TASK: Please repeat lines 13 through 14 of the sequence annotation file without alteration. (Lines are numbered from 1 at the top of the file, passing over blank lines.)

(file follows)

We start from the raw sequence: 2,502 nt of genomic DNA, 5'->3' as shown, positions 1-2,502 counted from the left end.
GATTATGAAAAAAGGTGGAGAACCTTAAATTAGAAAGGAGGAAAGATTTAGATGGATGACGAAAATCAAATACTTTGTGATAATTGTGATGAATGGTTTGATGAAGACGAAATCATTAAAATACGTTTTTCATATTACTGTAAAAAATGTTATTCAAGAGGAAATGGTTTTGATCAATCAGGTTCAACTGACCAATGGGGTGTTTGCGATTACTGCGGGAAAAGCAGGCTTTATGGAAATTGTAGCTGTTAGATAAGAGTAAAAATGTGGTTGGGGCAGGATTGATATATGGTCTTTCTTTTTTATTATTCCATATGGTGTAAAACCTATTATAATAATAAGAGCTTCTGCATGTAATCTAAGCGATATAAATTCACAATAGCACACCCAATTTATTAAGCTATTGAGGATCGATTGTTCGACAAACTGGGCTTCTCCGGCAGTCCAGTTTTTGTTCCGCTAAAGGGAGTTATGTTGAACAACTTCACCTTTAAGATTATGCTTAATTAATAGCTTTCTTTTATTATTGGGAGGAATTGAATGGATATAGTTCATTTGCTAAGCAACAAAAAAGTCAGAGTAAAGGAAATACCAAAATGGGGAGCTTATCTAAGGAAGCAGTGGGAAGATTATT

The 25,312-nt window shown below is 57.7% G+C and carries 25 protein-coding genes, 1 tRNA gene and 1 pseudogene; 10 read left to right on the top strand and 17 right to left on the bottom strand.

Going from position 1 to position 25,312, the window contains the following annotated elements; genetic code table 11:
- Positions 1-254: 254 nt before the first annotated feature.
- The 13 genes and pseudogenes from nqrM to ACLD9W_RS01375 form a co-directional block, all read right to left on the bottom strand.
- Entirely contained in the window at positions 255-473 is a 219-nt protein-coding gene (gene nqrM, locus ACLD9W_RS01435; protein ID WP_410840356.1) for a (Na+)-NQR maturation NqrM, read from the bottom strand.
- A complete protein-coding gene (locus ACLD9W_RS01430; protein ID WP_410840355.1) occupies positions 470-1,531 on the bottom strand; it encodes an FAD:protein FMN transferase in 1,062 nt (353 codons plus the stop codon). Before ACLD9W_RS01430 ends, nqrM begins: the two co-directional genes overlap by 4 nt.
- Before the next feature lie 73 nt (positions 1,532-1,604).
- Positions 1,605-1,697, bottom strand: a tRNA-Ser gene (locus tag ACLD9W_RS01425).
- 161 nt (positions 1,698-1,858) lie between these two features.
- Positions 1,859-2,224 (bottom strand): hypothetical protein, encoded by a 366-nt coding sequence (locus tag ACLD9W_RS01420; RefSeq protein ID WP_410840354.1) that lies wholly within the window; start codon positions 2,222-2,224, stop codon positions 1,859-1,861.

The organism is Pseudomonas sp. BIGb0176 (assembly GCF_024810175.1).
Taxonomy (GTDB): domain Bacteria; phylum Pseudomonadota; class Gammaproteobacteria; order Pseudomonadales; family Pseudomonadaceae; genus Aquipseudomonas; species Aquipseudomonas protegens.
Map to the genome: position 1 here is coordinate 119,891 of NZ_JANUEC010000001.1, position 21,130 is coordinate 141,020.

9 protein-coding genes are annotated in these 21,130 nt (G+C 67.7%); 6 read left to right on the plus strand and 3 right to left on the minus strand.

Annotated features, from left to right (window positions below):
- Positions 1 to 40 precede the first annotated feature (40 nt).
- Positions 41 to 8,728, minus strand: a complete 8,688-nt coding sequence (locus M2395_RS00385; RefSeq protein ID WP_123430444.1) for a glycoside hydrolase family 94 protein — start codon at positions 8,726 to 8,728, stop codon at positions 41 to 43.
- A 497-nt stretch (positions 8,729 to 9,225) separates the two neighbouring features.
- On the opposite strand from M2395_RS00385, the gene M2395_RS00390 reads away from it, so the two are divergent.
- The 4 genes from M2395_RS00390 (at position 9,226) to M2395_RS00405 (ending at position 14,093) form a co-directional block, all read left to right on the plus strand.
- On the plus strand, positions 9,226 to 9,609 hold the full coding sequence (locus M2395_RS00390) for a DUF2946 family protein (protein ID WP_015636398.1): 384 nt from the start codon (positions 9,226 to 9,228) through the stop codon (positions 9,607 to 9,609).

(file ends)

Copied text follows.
The organism is Pseudomonas sp. BIGb0176 (assembly GCF_024810175.1).
Taxonomy (GTDB): domain Bacteria; phylum Pseudomonadota; class Gammaproteobacteria; order Pseudomonadales; family Pseudomonadaceae; genus Aquipseudomonas; species Aquipseudomonas protegens.